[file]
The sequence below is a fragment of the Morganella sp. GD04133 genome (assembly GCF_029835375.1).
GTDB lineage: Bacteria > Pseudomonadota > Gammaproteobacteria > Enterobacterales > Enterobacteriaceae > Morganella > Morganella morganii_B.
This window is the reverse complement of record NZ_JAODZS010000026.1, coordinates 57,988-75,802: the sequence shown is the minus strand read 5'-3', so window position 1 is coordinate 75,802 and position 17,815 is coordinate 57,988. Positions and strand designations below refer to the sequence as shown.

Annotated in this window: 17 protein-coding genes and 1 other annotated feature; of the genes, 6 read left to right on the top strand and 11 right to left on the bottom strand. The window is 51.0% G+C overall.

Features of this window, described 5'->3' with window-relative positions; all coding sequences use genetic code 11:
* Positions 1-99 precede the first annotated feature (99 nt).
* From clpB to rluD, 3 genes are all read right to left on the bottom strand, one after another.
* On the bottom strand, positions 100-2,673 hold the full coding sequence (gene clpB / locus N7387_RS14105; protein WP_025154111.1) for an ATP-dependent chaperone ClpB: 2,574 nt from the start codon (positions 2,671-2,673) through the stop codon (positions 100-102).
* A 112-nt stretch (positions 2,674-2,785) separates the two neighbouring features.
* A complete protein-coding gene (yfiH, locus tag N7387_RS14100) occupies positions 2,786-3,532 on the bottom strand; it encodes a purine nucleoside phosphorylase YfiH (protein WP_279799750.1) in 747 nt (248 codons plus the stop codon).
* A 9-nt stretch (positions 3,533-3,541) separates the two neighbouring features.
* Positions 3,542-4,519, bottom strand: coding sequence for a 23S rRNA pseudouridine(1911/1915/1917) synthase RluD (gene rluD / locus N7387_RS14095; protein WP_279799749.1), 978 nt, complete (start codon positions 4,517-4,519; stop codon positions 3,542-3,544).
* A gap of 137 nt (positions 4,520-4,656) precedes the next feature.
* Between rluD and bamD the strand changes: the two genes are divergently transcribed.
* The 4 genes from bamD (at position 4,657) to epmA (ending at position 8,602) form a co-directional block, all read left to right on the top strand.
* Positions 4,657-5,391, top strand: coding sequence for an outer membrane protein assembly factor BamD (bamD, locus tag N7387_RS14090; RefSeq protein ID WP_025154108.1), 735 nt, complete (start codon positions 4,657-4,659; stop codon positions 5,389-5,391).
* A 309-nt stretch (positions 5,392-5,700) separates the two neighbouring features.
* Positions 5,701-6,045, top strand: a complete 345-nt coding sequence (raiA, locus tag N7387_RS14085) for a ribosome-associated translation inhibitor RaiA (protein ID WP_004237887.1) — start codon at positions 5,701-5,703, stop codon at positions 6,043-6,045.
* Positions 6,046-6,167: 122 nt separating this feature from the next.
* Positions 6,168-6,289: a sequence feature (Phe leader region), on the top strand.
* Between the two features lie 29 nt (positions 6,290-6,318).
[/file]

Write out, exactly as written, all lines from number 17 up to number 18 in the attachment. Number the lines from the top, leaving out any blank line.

* A 309-nt stretch (positions 5,392-5,700) separates the two neighbouring features.
* Positions 5,701-6,045, top strand: a complete 345-nt coding sequence (raiA, locus tag N7387_RS14085) for a ribosome-associated translation inhibitor RaiA (protein ID WP_004237887.1) — start codon at positions 5,701-5,703, stop codon at positions 6,043-6,045.